Santiago Chile Temple

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Santiago Chile Mormon Temple

The Santiago Chile Temple is the 24th operating temple of The Church of Jesus Christ of Latter-day Saints.

In 1850, Mormon missionaries from America arrived in Chile to begin preaching the gospel of Jesus Christ to the Chilean people. Their stay was not long, however, due to the language barrier. Ninety-five years passed before two missionaries from Argentina would arrive to begin the preaching again. By the time of the dedication of the Santiago Temple in 1983, there were 140,000 members of the Mormon Church in the country of Chile.

The announcement to build a temple in Chile came three years prior to the dedication. The Santiago was the first Mormon temple built in a Spanish-speaking country and the second to be built in South America.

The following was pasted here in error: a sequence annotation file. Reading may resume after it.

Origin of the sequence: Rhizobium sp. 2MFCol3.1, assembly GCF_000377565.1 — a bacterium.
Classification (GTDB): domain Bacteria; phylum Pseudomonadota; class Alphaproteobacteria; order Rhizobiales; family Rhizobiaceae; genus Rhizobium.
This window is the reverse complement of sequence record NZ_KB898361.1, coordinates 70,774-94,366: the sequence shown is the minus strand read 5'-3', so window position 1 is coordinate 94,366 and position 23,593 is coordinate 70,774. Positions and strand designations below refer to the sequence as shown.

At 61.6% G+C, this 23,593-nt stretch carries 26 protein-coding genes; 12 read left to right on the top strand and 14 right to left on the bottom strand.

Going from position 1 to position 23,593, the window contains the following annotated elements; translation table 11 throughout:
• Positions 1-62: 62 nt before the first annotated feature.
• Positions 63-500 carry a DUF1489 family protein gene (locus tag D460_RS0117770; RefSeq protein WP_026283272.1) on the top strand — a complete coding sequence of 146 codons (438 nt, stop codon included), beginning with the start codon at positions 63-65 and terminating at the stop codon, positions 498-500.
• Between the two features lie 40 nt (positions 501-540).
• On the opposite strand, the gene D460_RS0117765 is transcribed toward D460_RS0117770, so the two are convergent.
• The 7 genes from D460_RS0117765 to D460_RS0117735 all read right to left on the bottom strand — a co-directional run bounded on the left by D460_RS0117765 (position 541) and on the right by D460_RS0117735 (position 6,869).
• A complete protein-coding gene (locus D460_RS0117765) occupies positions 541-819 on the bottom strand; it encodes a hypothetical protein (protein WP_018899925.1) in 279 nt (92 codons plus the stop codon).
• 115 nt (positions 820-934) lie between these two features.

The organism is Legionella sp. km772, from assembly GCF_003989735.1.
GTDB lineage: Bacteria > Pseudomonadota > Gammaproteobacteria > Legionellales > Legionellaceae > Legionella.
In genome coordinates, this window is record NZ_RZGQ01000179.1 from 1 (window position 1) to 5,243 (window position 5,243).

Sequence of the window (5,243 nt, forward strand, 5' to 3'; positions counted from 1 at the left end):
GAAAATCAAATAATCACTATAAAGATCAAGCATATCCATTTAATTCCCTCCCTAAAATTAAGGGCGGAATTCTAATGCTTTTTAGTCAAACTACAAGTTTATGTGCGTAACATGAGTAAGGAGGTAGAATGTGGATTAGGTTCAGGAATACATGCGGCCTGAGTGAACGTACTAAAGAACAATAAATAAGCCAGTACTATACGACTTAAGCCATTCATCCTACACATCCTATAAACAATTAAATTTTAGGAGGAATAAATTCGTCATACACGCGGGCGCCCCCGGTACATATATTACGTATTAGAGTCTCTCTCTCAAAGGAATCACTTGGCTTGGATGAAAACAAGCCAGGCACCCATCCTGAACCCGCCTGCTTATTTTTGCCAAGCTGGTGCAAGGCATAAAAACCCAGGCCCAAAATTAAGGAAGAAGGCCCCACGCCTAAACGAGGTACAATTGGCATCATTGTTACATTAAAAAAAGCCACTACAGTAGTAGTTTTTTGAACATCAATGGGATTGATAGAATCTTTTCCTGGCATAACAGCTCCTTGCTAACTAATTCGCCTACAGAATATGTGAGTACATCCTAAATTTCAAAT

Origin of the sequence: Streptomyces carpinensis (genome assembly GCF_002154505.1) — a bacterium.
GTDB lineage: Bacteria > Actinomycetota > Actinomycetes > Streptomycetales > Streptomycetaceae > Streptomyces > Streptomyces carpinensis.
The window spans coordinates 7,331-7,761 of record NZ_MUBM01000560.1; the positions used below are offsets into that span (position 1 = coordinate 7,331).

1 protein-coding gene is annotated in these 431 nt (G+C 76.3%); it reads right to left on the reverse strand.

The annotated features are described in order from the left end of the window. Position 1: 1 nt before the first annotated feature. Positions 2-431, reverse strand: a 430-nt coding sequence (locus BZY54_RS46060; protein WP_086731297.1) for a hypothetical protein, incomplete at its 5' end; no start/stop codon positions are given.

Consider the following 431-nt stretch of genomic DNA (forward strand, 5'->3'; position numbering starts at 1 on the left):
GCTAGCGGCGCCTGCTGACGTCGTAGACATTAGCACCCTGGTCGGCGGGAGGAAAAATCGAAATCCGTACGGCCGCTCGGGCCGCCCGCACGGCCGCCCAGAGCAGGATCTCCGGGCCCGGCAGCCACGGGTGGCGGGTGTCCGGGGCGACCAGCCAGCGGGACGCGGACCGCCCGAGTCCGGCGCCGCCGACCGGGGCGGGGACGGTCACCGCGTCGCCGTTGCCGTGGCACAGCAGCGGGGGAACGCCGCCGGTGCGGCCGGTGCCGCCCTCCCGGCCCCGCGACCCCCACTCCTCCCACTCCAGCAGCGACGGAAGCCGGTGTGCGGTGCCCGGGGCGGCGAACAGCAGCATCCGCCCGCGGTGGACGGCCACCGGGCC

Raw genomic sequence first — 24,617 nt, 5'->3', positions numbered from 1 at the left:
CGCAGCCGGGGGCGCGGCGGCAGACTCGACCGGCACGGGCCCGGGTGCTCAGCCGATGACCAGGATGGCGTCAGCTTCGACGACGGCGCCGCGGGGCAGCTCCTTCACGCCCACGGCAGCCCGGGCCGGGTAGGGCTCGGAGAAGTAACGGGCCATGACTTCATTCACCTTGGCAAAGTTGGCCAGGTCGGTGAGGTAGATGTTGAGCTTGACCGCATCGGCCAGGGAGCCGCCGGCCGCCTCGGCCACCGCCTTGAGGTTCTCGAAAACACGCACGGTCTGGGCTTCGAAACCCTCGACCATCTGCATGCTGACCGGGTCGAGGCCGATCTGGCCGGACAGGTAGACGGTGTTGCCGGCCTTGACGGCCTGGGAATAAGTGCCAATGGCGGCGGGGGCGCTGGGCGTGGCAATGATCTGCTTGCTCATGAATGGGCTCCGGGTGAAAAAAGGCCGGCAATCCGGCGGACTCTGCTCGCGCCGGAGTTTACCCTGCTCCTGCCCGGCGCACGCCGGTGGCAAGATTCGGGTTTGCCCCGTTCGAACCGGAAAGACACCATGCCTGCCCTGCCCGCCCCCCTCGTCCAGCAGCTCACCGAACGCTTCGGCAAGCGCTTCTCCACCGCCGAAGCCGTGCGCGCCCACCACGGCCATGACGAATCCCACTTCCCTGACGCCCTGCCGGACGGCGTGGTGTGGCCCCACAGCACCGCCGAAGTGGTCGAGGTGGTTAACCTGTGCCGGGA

In 1983 the completed Santiago Chile Temple was open to the public for tours. Many faithful Mormon members came from distant cities to participate and rejoice over the building and dedication of the temple built in their country. The temple was finally dedicated on September 15, 1983 by Gordon B. Hinckley.

With the rapid growth of the Mormon Church in the country of Chile, the temple was closed for extensive renovation and was rededicated in March 2006. Currently, the Chilean Temple serves more than 535,000 Mormon members. The Santiago Chile Temple features motifs of the national flower (copihue), art-glass windows, inlaid Chilean marble and lapis lazui. It has a total of 20,831 square feet, two ordinance rooms, and two sealing rooms.

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